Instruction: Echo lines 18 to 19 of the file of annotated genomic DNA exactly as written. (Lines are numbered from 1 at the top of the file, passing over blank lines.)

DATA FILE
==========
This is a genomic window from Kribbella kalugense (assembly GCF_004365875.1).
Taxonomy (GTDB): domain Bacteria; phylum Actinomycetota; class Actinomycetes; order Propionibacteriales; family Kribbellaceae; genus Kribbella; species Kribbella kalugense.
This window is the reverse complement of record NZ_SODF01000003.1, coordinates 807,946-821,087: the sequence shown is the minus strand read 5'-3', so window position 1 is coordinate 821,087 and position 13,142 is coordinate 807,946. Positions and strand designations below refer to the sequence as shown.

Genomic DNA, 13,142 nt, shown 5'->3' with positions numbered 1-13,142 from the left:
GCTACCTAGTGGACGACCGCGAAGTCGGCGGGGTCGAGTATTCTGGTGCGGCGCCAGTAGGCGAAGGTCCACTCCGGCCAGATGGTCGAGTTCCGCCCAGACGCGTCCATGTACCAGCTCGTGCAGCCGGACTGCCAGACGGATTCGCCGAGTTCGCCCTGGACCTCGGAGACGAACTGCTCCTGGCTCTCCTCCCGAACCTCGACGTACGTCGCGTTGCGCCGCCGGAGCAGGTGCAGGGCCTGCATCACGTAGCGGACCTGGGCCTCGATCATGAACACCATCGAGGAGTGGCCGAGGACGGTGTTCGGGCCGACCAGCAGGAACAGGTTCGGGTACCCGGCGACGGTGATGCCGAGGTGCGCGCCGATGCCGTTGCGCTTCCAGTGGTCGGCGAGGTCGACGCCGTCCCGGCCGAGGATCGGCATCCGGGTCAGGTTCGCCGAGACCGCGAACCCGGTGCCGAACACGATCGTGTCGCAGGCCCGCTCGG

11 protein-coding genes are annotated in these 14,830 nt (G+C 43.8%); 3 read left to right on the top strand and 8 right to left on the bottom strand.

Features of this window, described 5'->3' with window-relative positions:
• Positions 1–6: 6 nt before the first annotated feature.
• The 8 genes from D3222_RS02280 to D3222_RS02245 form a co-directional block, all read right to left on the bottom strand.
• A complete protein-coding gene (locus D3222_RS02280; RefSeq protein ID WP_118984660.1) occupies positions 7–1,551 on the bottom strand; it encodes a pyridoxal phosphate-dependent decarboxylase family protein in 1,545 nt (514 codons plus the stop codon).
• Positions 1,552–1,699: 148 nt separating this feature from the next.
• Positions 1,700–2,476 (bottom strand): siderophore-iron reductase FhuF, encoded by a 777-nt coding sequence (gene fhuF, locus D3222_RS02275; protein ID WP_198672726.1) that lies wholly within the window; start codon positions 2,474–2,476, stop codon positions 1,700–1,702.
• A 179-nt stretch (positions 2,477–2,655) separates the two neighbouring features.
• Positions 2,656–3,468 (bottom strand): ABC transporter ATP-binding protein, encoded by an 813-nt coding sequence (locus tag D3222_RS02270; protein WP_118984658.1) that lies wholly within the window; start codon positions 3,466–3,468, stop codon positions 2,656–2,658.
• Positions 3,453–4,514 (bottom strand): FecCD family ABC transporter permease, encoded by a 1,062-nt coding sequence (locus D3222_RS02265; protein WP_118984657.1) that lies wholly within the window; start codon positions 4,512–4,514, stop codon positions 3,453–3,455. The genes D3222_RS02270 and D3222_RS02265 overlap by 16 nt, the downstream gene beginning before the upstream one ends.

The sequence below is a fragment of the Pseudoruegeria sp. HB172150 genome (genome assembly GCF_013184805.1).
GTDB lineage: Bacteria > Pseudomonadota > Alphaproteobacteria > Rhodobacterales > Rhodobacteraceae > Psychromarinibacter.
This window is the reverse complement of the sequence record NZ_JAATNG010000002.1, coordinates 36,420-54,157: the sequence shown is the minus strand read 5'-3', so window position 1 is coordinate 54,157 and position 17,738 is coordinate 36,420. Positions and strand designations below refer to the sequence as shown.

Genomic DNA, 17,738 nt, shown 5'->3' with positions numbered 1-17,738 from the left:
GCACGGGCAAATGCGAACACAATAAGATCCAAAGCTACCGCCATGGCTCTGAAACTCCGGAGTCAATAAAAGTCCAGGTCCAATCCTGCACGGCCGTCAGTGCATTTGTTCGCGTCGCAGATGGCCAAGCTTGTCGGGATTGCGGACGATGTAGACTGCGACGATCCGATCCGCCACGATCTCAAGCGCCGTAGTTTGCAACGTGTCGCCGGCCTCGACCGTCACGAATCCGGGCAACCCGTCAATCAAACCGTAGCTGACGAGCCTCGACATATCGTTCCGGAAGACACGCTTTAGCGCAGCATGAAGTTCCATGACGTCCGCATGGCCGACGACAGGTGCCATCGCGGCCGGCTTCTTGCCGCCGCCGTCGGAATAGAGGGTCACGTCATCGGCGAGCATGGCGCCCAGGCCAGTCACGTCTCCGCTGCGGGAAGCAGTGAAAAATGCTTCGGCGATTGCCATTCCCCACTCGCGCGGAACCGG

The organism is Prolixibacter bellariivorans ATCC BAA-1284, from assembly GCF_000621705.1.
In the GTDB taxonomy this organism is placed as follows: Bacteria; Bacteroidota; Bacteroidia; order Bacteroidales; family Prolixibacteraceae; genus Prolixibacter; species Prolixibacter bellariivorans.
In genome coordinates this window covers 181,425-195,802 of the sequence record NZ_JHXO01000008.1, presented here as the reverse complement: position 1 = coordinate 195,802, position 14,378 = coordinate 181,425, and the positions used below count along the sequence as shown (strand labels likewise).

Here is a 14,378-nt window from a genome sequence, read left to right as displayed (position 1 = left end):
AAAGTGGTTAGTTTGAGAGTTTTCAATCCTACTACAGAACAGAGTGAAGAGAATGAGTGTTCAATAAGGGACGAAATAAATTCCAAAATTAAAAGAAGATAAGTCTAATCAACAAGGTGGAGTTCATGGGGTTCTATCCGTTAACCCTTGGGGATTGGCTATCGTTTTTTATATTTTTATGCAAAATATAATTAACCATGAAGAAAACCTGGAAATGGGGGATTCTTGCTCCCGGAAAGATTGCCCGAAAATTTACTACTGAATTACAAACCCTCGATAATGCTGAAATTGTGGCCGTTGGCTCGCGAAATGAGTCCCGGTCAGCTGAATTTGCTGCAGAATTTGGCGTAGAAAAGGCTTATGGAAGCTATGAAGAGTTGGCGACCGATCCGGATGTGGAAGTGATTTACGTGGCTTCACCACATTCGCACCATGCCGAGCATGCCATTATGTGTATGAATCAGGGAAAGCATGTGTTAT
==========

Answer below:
This window is the reverse complement of the sequence record NZ_JAATNG010000002.1, coordinates 36,420-54,157: the sequence shown is the minus strand read 5'-3', so window position 1 is coordinate 54,157 and position 17,738 is coordinate 36,420. Positions and strand designations below refer to the sequence as shown.

Genomic DNA, 17,738 nt, shown 5'->3' with positions numbered 1-17,738 from the left: